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CourageFearPainStrength – all the words used in the trailer to describe this film based on a true story. Though after watching this movie I can’t help but think they might have skipped a word – Insanity – because truly one must have a bit of this to even attempt to climb this mountain. To know going in that there is a 60/40 percent chance you might not come down..would and does deter most.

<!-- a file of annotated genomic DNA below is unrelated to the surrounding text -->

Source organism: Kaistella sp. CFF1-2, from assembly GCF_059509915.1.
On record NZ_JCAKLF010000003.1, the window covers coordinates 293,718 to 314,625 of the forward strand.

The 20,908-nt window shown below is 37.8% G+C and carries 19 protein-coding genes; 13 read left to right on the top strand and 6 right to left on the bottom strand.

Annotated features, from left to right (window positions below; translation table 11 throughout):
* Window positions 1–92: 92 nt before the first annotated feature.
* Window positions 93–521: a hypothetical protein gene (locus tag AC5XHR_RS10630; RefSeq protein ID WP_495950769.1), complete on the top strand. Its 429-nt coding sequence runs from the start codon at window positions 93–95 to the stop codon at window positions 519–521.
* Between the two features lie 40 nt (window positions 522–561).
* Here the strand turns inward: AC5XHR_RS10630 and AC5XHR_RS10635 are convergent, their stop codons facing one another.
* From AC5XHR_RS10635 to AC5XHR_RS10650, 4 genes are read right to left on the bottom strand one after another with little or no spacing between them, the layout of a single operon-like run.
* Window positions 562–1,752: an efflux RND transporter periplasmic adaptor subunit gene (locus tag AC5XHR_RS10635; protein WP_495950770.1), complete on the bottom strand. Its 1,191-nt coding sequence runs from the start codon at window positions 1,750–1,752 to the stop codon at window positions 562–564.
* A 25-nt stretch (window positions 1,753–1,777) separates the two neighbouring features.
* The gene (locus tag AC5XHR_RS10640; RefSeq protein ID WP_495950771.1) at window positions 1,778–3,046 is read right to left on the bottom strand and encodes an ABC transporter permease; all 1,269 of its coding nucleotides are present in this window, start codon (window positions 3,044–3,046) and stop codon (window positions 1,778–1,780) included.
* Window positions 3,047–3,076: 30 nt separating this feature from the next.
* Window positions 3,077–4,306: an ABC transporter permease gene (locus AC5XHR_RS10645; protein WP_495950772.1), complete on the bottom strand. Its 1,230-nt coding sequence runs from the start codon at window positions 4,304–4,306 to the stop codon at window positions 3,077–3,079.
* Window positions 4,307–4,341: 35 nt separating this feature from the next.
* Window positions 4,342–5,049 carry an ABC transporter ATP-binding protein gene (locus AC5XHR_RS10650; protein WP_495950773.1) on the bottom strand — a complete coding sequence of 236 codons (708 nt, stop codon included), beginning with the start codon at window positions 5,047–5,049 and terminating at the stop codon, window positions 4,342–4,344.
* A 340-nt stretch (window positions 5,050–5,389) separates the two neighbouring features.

In ‘Everest’ we get brought back to 1996 when the big mountain had been actually been conquered enough times that it was no longer the specter it once had been. That didn’t stop people from wanting to climb it, instead it ended up turning it into a business. Leader of the trend is the New Zealand business team “Adventure Consultants” with partners Rob Hall (Jason Clarke) & Helen Wilton (Emily Watson). The teams that head to the summit are a mix of seasoned pros and moneyed amateurs, forking over fortunes to earn both killer views they get momentarily and probably most importantly thing of course, the bragging rights. On one team you have the clients – ‘average’ guy, mailman Doug Hansen (John Hawkes), the big Texan, Beck Weathers (Josh Brolin), journalist Jon Krakauer (Michael Kelly) and the one small Asian woman, a 47 yr old climber of 6 of the tallest peaks in the world, Yasuko Namba (Naoki Mori) along with guides Hall, Andy “Harold” Harris (Martin Henderson) & Michael Groom (Thomas M. Wright) – on the other team “Mountain Madness” you have the college frat guy guide Scott Fisher (Jake Gyllenhaal) & Anatoli Boukreev (Ingvar Eggert Sigurðsson) who refuses to use oxygen even though they will be at a level noted by Hall as ‘Humans aren’t meant to function at the cruising altitude of a 747’